- Sun Ce from Ravages Of Time—a warrior with few peers who can and has single-handedly torn his way through armies, a Magnificent Bastard even to the point of outdoing his oath-brother Zhou Yu (one of the Eight Geniuses), leader of an army at age twenty and military hegemon of southeastern China under his family banner by his mid-20s...but underneath it all, a boy still lashing out at a cruel world that got his beloved father Sun Jian killed right after finally showing his son some affection. Moreover, it's a father whose public reputation for loyalty to the Han Dynasty and righteousness is at odds with Sun Ce's own beliefs and public personanote . It doesn't help that in the side-novel Bofu, he's got a case of the Green-Eyed Monster regarding his younger brother Sun Quan.
- Comes with the territory in Attack on Titan, due to the nature of the world. Anyone that survives long enough ends up with MASSIVE issues of one nature or another.
- Levi is considered the World's Strongest Man. He's also an obsessive neat freak, incredibly snarky, and abrasive to the extreme. One could only assume that this is his way of coping with the countless deaths he has faced.
- Mikasa ranked in the top of her class and is considered a prodigy of historical significance. She's also a Broken Bird Emotionless Girl desperate not to lose her family for a third time, and it's heavily implied that the reason she is so powerful is because of the horrific trauma she experienced as a child.
- Reiner ranked just below Mikasa, being both an incredibly-skilled soldier and an all-around solid, reliable guy that others deeply admire. He's actually a Titan spy, and slowly suffers a complete emotional breakdown as a result of Becoming the Mask.
- Annie is every bit as skilled as Mikasa when it comes to combat, but she's a Perpetual Frowner Ice Queen who has a lot of trouble associating with other human beings. It's because her father put her through extreme and unambiguously abusive training to make her that skilled a fighter, and like Reiner, she's a Titan spy who is having immense difficulty coping with her own actions. When her duplicity is finally unveiled, she completely snaps.
- Phoenix Ikki is LEAGUES over the other Bronze Saints in fighting ability, and his Phoenix Cloth guarantees that, even if defeated, he comes back stronger and more dangerous every time. However, getting that Cloth was an ordeal that scarred him for life, and even having his friends as support he still has trouble coping with friendship and companionship.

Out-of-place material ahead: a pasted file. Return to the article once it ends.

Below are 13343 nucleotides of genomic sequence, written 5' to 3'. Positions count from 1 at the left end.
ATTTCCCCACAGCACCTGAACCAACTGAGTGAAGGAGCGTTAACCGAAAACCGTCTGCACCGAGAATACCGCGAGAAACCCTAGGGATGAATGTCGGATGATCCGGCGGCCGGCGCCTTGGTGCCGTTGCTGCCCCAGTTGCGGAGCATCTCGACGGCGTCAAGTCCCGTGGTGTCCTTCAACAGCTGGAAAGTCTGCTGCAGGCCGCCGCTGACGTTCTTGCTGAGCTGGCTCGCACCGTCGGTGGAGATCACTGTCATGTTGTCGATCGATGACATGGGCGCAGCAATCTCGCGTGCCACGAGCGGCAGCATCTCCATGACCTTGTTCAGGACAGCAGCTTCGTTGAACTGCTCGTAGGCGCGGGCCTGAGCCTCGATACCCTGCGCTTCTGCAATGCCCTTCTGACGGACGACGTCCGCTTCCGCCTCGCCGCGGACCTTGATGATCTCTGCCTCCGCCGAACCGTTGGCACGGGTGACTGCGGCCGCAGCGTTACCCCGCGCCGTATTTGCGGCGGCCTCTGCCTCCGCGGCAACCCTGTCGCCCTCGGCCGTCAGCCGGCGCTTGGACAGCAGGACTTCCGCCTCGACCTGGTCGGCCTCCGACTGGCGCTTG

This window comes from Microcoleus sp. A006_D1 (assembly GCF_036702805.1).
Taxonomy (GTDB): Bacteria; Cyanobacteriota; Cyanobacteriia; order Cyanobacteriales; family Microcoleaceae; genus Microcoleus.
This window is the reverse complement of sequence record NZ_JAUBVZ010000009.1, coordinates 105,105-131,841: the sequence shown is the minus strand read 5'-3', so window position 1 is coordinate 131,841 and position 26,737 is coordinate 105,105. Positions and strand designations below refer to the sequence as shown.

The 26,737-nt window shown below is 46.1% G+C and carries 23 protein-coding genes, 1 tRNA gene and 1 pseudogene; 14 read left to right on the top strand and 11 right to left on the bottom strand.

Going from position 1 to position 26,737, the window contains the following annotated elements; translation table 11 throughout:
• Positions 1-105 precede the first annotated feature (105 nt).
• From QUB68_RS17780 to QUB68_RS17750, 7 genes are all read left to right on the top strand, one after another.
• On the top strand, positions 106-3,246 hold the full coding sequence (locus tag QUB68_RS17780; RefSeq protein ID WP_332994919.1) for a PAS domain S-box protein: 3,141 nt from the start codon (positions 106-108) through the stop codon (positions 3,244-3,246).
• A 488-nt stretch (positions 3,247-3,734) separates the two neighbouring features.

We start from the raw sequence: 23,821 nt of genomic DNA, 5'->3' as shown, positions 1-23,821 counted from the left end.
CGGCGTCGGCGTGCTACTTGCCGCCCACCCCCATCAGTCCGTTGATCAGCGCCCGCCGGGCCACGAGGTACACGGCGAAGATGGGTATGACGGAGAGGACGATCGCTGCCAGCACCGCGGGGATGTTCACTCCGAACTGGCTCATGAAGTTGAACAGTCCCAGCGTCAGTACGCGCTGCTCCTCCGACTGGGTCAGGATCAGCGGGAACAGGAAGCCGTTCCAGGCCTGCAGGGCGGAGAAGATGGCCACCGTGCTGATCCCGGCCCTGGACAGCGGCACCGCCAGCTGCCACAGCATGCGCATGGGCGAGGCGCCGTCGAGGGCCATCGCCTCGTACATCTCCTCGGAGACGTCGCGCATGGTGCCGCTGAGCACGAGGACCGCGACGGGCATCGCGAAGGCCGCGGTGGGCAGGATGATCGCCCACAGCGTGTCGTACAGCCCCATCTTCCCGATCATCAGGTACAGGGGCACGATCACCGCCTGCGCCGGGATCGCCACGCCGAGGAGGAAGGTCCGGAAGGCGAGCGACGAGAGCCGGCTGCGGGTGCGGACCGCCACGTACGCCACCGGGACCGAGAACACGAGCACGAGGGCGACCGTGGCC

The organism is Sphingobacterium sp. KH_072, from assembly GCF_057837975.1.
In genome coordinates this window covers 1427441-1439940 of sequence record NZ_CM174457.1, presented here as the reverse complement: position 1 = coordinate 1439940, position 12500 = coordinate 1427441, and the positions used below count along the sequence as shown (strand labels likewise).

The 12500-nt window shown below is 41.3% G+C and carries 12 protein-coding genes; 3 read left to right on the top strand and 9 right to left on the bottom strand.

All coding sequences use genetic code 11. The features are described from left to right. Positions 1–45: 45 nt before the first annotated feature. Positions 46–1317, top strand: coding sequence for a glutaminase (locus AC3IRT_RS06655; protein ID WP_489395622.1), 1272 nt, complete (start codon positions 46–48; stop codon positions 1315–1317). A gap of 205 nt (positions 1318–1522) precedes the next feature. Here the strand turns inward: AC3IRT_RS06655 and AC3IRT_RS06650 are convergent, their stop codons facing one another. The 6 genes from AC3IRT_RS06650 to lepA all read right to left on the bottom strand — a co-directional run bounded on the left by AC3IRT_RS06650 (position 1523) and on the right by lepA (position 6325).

- In Kannazuki no Miko, Chikane is a female example of this. Intelligent, wealthy and beautiful, she's basically adored by everyone around her, and doesn't show any real flaws...until Cerebus Syndrome kicks in. Then we learn that she's destined to kill the only girl she's ever loved...and she becomes a Yandere to cope with this...and she secretly fears that her feelings for Himeko make her "unclean". For someone so gifted, she's remarkably quick to fall to the dark side.
- Break Blade's Girge. He is extremely good-looking, the Ace Pilot, soft-spoken, and polite. He is also a psychopath, his favorite pasttime is killing off teammates, and he basically can't be bothered to be bothered. Evil Redhead indeed.
- In Tengen Toppa Gurren Lagann, Kamina. He was an insecure young man painfully aware of his own shortcomings who always relied on others. The only thing he could do was inspire other people, most notably Simon (considering how valuable this was, this was quite useful). Word of God is that he had the lowest potential for Spiral Power among the main cast because of this (excluding Viral, being a Beastman who cannot naturally produce Spiral energy to begin with). Spiral Power depends on a person believing in himself/herself, which Kamina could never do.
- The Area 88 manga and OVA is brimming with broken aces:
- First, there's Shin Kazama, the most skilled fighter pilot at Area 88 who is also a psychological mess due to Kanzaki's betrayal and war trauma.
- There's Mickey Simon, who veils his war trauma and cynicism with a friendly exterior. The Vietnam War left him with PTSD, which prevented him from leading a happy life back in New York.
- Saki is a wealthy prince, diplomat, and fighter pilot who has a condescending attitude toward the Asranian people, a strong desire for revenge against his father, and a death wish, as evidenced by his suicide at the end of the manga.